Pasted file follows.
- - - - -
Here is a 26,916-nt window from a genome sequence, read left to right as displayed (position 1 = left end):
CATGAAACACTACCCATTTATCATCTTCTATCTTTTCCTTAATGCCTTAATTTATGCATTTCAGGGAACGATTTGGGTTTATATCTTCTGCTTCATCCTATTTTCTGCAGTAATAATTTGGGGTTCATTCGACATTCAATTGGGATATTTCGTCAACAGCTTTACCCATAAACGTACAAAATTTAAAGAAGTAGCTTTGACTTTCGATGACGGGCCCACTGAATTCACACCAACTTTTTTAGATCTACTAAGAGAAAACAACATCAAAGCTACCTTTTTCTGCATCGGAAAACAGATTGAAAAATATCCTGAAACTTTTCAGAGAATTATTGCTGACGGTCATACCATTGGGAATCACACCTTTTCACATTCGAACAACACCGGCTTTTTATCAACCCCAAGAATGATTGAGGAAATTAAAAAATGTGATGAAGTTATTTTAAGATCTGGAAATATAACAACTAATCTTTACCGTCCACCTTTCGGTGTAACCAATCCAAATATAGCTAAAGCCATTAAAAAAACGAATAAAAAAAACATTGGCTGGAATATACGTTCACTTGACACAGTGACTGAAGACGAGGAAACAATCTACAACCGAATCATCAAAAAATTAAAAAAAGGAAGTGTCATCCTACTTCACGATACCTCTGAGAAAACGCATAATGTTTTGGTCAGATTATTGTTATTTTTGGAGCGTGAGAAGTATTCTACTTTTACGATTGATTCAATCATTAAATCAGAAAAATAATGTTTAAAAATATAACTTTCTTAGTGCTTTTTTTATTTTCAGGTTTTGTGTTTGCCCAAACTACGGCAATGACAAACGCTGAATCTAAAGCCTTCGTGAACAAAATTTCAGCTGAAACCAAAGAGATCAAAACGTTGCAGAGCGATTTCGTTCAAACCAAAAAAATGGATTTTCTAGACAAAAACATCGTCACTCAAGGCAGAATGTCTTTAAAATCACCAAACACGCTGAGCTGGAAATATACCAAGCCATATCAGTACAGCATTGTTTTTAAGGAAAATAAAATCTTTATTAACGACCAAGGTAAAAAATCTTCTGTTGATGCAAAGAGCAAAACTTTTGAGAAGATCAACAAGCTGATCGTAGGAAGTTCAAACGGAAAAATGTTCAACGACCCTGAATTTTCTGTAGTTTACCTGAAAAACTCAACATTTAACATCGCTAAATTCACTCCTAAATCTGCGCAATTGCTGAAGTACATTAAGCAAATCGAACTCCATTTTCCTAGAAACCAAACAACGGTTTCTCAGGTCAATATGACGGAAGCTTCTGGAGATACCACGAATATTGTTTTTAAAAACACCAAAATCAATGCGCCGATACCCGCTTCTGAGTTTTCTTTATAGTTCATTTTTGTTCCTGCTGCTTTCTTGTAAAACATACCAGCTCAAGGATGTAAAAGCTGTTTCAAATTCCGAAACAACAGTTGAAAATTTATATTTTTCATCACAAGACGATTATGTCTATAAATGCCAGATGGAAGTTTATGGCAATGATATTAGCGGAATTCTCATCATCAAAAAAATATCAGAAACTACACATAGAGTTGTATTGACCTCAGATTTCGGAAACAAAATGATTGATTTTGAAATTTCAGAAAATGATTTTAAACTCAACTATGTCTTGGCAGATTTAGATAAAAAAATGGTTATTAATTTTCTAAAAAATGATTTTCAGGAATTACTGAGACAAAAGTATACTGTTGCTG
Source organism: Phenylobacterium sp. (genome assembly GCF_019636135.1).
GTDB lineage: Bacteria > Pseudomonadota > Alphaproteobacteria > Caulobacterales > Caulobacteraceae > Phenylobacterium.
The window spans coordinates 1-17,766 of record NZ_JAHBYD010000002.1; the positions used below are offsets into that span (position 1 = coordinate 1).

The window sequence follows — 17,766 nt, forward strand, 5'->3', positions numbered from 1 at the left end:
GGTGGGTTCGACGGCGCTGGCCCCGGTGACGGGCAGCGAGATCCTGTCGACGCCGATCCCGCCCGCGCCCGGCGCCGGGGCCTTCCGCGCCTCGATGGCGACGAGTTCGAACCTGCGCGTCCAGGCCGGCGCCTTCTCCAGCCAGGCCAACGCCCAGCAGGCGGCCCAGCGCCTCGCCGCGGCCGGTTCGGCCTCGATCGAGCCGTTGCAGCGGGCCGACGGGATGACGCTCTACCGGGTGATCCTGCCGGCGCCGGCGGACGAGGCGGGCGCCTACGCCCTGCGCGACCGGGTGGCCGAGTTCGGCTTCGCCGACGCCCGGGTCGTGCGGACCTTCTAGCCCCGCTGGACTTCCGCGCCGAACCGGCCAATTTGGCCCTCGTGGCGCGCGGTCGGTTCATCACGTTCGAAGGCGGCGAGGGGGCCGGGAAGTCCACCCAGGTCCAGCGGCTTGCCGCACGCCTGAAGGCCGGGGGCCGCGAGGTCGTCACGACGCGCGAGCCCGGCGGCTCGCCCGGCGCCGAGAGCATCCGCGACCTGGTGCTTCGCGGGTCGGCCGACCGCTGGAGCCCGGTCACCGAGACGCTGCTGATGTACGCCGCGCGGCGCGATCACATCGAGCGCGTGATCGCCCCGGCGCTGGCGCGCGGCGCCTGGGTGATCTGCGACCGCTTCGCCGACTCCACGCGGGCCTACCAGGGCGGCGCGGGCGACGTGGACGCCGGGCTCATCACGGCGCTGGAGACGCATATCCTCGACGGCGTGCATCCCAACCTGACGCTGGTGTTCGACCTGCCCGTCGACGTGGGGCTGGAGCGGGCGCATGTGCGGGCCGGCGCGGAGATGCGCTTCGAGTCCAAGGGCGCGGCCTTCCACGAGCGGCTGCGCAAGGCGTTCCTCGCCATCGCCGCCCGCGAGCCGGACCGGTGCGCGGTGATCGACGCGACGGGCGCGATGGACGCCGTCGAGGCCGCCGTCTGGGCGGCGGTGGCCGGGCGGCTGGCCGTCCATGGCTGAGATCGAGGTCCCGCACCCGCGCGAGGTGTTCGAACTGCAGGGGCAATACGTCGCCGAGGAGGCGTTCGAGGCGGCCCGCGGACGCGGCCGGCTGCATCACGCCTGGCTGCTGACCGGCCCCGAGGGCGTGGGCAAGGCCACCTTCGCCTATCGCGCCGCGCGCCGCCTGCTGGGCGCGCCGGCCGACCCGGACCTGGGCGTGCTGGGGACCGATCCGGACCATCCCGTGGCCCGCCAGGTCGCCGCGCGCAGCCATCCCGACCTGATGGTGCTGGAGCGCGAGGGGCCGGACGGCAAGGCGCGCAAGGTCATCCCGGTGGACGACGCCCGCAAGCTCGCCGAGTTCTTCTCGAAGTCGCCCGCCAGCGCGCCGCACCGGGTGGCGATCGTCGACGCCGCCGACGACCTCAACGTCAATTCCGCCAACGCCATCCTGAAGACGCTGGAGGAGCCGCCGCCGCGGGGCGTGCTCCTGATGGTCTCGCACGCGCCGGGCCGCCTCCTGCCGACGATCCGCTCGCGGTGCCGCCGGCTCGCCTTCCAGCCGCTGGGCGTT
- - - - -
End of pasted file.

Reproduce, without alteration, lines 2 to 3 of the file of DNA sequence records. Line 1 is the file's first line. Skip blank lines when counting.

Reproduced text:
CATGAAACACTACCCATTTATCATCTTCTATCTTTTCCTTAATGCCTTAATTTATGCATTTCAGGGAACGATTTGGGTTTATATCTTCTGCTTCATCCTATTTTCTGCAGTAATAATTTGGGGTTCATTCGACATTCAATTGGGATATTTCGTCAACAGCTTTACCCATAAACGTACAAAATTTAAAGAAGTAGCTTTGACTTTCGATGACGGGCCCACTGAATTCACACCAACTTTTTTAGATCTACTAAGAGAAAACAACATCAAAGCTACCTTTTTCTGCATCGGAAAACAGATTGAAAAATATCCTGAAACTTTTCAGAGAATTATTGCTGACGGTCATACCATTGGGAATCACACCTTTTCACATTCGAACAACACCGGCTTTTTATCAACCCCAAGAATGATTGAGGAAATTAAAAAATGTGATGAAGTTATTTTAAGATCTGGAAATATAACAACTAATCTTTACCGTCCACCTTTCGGTGTAACCAATCCAAATATAGCTAAAGCCATTAAAAAAACGAATAAAAAAAACATTGGCTGGAATATACGTTCACTTGACACAGTGACTGAAGACGAGGAAACAATCTACAACCGAATCATCAAAAAATTAAAAAAAGGAAGTGTCATCCTACTTCACGATACCTCTGAGAAAACGCATAATGTTTTGGTCAGATTATTGTTATTTTTGGAGCGTGAGAAGTATTCTACTTTTACGATTGATTCAATCATTAAATCAGAAAAATAATGTTTAAAAATATAACTTTCTTAGTGCTTTTTTTATTTTCAGGTTTTGTGTTTGCCCAAACTACGGCAATGACAAACGCTGAATCTAAAGCCTTCGTGAACAAAATTTCAGCTGAAACCAAAGAGATCAAAACGTTGCAGAGCGATTTCGTTCAAACCAAAAAAATGGATTTTCTAGACAAAAACATCGTCACTCAAGGCAGAATGTCTTTAAAATCACCAAACACGCTGAGCTGGAAATATACCAAGCCATATCAGTACAGCATTGTTTTTAAGGAAAATAAAATCTTTATTAACGACCAAGGTAAAAAATCTTCTGTTGATGCAAAGAGCAAAACTTTTGAGAAGATCAACAAGCTGATCGTAGGAAGTTCAAACGGAAAAATGTTCAACGACCCTGAATTTTCTGTAGTTTACCTGAAAAACTCAACATTTAACATCGCTAAATTCACTCCTAAATCTGCGCAATTGCTGAAGTACATTAAGCAAATCGAACTCCATTTTCCTAGAAACCAAACAACGGTTTCTCAGGTCAATATGACGGAAGCTTCTGGAGATACCACGAATATTGTTTTTAAAAACACCAAAATCAATGCGCCGATACCCGCTTCTGAGTTTTCTTTATAGTTCATTTTTGTTCCTGCTGCTTTCTTGTAAAACATACCAGCTCAAGGATGTAAAAGCTGTTTCAAATTCCGAAACAACAGTTGAAAATTTATATTTTTCATCACAAGACGATTATGTCTATAAATGCCAGATGGAAGTTTATGGCAATGATATTAGCGGAATTCTCATCATCAAAAAAATATCAGAAACTACACATAGAGTTGTATTGACCTCAGATTTCGGAAACAAAATGATTGATTTTGAAATTTCAGAAAATGATTTTAAACTCAACTATGTCTTGGCAGATTTAGATAAAAAAATGGTTATTAATTTTCTAAAAAATGATTTTCAGGAATTACTGAGACAAAAGTATACTGTTGCTG
Source organism: Phenylobacterium sp. (genome assembly GCF_019636135.1).